The Annans celebrate a colourful crop in Ghana

Former UN Secretary General Kofi Annan speaks about the benefits of orange-fleshed sweet potato (OFSP) to a packed crowd in Abor, Ghana. See all event photos here.

Kofi and Nane Annan visited the Volta Region of Ghana for an special event celebrating the orange-fleshed sweet potato (OFSP) on Monday August 16, along with a delegation of officials. Farmers, politicians, chiefs, businessmen, NGOs, and Ghana’s Most Beautiful (pageant reality show) winners gathered at a durbar (a ceremonial traditional gathering) in Abor to the sounds of drums and dancers.

The event was organized by the International Potato Center (CIP) to showcase OFSP, which has enormous potential to combat vitamin A deficiency in Africa. CIP has been instrumental in promoting the crop in Ghana, pushing the root as a way to health and wealth in the region. FRI has has the pleasure of working with the Center on the Reducing vitamin A deficiency with OFSP project, using radio to encourage farmers to grow and eat OFSP.

Agriculture key to a stronger Africa

The Annans have been particular champions of the colourful sweet potato. In his speech to the crowd, Kofi Annan highlighted the need to improve nutrition in the country to enable the growth and development of every child so they can grow up to be healthy adults who contribute to society. He also promoted agriculture as a way for Ghanaians to increase prosperity and feed themselves, rather than looking to export what they grow and import what they eat.

A special sweet potato

It’s hard to imagine that there could be this much excitement over sweet potato. But OFSP isn’t your average tuber.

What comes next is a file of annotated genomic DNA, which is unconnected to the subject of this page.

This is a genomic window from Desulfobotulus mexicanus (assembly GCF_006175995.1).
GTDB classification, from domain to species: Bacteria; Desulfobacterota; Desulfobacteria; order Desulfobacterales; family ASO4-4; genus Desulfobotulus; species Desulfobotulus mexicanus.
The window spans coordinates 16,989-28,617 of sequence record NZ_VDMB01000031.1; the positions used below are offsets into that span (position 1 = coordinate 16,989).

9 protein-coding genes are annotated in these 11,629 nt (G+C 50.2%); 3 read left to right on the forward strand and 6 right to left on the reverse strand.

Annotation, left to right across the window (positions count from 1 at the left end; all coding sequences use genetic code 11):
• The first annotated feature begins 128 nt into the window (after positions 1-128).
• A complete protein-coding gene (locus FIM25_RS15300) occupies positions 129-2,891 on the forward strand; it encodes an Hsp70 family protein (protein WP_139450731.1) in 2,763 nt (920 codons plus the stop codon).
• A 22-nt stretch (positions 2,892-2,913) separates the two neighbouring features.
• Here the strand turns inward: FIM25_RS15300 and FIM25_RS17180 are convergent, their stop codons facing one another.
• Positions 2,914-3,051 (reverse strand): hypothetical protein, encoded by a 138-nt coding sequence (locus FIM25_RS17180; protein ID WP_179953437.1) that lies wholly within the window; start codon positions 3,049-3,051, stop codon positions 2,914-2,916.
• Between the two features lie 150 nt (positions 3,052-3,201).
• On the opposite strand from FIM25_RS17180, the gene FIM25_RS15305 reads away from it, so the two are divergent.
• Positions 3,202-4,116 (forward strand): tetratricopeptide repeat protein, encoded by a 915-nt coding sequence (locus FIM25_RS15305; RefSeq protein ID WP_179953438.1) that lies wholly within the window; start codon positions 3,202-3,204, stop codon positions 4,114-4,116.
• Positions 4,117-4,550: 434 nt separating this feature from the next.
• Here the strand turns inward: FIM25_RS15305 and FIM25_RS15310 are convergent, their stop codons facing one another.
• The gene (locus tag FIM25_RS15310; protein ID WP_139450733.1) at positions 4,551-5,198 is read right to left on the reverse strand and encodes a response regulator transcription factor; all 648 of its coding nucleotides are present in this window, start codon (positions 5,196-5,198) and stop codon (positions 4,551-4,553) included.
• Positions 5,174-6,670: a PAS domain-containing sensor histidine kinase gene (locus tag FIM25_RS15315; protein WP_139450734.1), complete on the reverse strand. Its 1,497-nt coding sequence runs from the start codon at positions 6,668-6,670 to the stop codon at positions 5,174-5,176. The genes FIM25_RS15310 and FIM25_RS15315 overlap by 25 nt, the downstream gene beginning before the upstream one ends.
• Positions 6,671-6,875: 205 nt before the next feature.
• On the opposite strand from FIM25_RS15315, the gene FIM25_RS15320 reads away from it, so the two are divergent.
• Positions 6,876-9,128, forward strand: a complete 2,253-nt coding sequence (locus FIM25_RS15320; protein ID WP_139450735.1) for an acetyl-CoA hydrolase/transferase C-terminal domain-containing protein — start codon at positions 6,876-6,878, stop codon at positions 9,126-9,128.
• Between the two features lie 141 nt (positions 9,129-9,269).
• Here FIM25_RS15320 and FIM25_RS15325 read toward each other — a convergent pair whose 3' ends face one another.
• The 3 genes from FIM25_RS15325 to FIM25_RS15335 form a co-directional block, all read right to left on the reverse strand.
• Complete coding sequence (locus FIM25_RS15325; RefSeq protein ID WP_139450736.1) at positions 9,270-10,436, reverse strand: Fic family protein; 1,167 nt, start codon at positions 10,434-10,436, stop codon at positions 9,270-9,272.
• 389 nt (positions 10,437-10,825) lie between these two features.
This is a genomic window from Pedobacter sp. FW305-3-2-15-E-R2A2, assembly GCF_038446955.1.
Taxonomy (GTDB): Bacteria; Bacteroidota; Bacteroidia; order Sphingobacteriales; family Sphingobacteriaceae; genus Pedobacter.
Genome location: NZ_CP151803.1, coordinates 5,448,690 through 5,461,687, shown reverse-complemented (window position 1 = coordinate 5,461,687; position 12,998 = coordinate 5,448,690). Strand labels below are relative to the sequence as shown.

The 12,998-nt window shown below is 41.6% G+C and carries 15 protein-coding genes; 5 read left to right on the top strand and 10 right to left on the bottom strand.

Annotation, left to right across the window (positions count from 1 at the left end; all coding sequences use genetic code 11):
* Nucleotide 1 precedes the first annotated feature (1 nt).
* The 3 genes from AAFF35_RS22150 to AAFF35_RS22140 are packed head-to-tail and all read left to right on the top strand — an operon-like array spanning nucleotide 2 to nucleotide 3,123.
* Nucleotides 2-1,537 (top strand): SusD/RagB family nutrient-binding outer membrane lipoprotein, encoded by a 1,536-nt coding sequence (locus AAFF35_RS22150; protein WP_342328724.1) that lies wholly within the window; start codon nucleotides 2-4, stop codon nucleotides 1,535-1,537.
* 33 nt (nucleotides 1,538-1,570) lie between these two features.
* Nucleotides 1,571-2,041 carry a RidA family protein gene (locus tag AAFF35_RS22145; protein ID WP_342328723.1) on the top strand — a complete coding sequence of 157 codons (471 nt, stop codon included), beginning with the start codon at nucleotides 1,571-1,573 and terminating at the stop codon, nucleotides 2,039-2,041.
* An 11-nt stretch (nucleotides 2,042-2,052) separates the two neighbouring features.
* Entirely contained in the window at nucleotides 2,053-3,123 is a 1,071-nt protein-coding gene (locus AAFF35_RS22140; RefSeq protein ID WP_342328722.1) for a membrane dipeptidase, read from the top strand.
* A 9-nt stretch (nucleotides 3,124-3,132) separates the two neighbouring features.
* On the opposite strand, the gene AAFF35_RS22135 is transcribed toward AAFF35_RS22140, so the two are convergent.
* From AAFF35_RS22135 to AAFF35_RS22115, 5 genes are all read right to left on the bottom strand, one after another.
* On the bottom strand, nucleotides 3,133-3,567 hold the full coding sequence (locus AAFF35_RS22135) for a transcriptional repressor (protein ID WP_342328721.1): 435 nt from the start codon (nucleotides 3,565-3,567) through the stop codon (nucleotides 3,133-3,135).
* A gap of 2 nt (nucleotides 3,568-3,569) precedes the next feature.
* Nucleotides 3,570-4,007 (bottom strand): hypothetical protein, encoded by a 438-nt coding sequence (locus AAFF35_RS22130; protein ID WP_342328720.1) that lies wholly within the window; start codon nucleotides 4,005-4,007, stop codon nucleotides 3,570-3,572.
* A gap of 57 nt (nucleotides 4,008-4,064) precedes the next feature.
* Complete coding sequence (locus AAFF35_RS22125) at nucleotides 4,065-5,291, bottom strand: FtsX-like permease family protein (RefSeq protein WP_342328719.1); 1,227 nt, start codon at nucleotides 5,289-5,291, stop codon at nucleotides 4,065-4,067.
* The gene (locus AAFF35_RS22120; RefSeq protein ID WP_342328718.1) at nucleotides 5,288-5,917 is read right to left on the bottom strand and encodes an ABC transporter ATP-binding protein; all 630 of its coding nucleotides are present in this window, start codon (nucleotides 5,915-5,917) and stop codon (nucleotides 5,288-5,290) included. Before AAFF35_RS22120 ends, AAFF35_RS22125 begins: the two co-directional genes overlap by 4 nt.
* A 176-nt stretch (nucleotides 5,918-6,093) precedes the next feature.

The orange root is an excellent source of vitamin A; 100 grams of the sweet potato can provide enough vitamin A to meet the daily needs of a small child. In a country where 70 percent of young children suffer from vitamin A deficiency, finding simple solutions to the problem are a necessity.

OFSP is just that. It’s easy to grow and care for, and Farm Radio International has already done work in teaching farmers how to care for the plant through radio programs broadcast in the Volta, Centra, Upper East, and Northern regions of Ghana.

Making orange the new white

The difficulty is creating awareness. OFSP is not well known in the country, where people are much more aware of OFSP’s cousin, the white-fleshed sweet potato. Roadside outlets can help by providing visible and accessible locations for people to buy OFSP products.

Vekon Bakery OFSP

A baker at the Vekon Bakery pushes boiled OFSP through a grater so that it can be used in making the dough for the popular orange bread.

The Vekon Bakery outlet in Sogakope is a popular stopping point for people travelling between Ghana’s capital, Accra, and Togo. Its OFSP-fortified bread sells out quickly, almost as quickly as the bakery can make it. Indeed, the bread had sold out before the Annans even made it to the sales point during their visit. Luckily, they also visited the bakery where the bread is made by adding boiled and mashed OFSP to the dough in replacement of wheat flour. It turns the bread an attractive orange colour while making it much more nutritious.

OFSP as a solution to vitamin A deficiency has been championed by many organizations across Ghana. During celebrations and tours like this, organizations like FRI can really see the impact and potential of OFSP in improving food security, nutrition, and health.

Tara Sprickerhoff
About the author  
Tara Sprickerhoff is a recent graduate of Carleton University’s Bachelor of Journalism program. She spent the summer of 2015 working in Accra, Ghana, as a journalism intern with Farm Radio International, and recently returned to continue on. Tara aspires to one day work in radio herself, as she is happiest when she is able to give others a voice to share their own stories and passions.

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